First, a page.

We use cookies to improve your experience, some are essential for the operation of this site.

St Patrick, Downpatrick

(54°19′39″N, 5°43′21″W)
J 482 445
pre-1973 traditional (Ulster) Down
now Down
  • Rachel Moss
13 Aug 1998

Please use this link to cite this page - https://www.crsbi.ac.uk/view-item?i=14422.

Find out how to cite the CRSBI website here.

Feature Sets

Fragments associated with the original monastic site in Downpatrick, now reset within the late 18th - 19thc. cathedral.


A church on this site was reputedly founded by St Patrick. After the Anglo-Norman invasion it was claimed that the saint was buried here. Abbots at Down are recorded from the 8thc.. Bishops are recorded in 1043 and 1086. At the synod of Rathbreasil, Down was listed as a diocesan see of Armagh. St Malachy became bishop of a territory which included the dioceses of Down and Connor. He separated these dioceses and became Bishop of Down in 1137. He also held the office of Papal Legate from 1140-48. In 1177 John de Courcey captured Down and renamed it DownPatrick. He built the cathedral and dedicated it to St Patrick. He reconstructed the ancient monastery and brought Benedictine monks from Chester to establish a Benedictine House there. In 1220 the Prior and monks petitioned King John to grant them a dwelling house in England to house the relics of SS Patrick, Brigid and Columba because their Irish house had been so frequently sacked and burned. In 1315-18, Edward, brother of Richard the Bruce proclaimed himself king of Ireland at Down, where he burned the cathedral. Sometime prior to 1422 the sees of Down and Connor were united. In 1538 the cathedral was destroyed by the English and remained in ruin until 1790 when it was reconstructed for protestant worship.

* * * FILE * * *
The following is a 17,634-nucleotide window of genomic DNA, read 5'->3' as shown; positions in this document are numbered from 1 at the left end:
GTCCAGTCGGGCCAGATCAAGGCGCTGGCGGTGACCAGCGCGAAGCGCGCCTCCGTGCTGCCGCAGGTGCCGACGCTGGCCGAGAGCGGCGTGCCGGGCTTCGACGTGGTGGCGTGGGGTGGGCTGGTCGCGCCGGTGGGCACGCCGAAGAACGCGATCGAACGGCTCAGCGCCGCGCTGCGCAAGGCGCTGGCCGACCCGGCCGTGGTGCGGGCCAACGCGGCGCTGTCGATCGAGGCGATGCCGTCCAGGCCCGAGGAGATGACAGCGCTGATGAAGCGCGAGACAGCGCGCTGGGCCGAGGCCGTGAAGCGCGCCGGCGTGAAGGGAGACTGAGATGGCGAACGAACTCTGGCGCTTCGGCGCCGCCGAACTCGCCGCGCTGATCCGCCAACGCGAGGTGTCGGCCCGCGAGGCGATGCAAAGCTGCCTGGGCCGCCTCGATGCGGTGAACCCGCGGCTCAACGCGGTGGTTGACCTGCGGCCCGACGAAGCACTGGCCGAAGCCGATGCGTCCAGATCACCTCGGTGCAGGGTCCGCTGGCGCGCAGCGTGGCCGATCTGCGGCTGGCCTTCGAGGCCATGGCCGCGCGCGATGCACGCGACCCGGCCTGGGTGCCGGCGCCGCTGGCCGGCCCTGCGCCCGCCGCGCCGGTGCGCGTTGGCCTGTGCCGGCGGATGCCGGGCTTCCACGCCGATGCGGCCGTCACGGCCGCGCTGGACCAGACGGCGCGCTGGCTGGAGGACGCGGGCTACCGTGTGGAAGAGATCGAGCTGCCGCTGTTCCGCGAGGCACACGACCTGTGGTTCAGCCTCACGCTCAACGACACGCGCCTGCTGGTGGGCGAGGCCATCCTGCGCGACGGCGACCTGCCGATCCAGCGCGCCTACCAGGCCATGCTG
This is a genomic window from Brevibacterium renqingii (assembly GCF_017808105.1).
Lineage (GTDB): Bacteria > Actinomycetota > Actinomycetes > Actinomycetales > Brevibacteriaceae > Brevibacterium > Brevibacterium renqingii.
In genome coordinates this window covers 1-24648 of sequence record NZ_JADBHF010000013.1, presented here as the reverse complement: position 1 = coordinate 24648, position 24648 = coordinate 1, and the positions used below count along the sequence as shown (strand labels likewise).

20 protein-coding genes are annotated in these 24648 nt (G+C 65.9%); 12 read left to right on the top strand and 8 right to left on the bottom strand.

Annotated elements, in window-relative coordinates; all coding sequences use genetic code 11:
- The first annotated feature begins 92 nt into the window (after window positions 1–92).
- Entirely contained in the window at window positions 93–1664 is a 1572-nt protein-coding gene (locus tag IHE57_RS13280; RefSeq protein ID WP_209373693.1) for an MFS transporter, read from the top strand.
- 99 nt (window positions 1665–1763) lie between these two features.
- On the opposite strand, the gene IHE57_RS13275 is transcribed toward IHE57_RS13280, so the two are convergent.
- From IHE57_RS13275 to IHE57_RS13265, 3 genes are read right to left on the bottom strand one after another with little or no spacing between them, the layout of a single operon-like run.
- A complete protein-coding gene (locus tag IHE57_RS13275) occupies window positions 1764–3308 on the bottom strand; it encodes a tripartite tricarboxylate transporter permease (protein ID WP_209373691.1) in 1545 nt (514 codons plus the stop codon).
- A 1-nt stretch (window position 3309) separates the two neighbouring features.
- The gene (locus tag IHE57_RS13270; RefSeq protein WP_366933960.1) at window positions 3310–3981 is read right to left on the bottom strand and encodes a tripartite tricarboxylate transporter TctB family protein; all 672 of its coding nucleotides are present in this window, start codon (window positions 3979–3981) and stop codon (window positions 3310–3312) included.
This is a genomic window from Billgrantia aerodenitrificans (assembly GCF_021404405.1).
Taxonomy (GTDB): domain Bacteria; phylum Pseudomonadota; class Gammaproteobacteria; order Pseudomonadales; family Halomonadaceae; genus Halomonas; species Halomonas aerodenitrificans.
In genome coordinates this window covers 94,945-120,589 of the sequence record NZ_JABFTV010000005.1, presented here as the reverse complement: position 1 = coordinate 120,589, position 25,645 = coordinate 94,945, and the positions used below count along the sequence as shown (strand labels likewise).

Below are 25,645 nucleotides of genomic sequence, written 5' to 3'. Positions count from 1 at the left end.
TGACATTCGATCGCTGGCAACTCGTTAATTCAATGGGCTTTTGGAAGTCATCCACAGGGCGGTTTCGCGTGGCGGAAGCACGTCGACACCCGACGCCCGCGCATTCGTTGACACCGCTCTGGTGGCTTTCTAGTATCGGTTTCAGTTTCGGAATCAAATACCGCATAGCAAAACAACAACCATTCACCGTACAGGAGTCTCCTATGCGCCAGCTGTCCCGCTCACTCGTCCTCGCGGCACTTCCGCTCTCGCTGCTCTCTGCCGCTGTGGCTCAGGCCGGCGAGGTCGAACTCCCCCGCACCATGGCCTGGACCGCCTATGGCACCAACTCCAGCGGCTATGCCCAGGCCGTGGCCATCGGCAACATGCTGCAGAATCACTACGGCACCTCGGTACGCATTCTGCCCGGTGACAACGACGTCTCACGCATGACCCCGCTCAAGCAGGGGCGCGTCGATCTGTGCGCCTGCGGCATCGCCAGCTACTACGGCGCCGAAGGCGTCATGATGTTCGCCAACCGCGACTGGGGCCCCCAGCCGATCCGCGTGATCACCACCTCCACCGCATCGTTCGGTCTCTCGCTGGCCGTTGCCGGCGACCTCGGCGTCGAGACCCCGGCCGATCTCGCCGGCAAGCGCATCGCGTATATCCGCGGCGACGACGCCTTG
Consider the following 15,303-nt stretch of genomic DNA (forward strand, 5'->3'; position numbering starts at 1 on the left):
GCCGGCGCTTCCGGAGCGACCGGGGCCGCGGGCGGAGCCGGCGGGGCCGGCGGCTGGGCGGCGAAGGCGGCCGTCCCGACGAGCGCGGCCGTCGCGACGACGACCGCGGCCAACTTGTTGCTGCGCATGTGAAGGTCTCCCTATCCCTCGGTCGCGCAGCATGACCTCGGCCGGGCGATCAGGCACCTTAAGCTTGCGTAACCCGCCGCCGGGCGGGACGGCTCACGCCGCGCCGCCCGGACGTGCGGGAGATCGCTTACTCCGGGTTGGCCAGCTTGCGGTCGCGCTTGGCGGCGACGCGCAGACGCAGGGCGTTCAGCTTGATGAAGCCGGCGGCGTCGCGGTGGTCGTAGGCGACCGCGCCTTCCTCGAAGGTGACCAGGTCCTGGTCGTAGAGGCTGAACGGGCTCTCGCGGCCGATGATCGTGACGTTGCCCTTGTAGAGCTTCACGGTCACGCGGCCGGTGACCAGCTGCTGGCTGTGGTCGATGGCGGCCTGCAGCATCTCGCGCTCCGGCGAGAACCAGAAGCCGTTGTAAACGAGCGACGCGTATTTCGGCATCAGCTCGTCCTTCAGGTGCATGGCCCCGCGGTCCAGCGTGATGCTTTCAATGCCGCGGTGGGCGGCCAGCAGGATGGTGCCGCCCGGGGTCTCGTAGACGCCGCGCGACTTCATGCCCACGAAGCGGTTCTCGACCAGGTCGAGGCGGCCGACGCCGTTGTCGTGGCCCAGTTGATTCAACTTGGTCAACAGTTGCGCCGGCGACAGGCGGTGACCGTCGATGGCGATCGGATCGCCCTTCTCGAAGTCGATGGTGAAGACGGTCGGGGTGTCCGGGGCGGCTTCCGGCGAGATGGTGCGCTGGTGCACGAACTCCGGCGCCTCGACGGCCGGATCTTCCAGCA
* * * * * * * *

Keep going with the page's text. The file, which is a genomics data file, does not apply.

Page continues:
Loose Sculpture


Crosses of the type described here are unusual in Ireland. Their diminutive size suggests that they may have functioned as altar crosses. A parallel may be found at Killaloe, where the shaft of a small sandstone cross with a full length, apparently secular, figure carving is mounted on the wall of St Flannan’s Oratory.


Archaeological Survey of Co. Down, Belfast, 1966.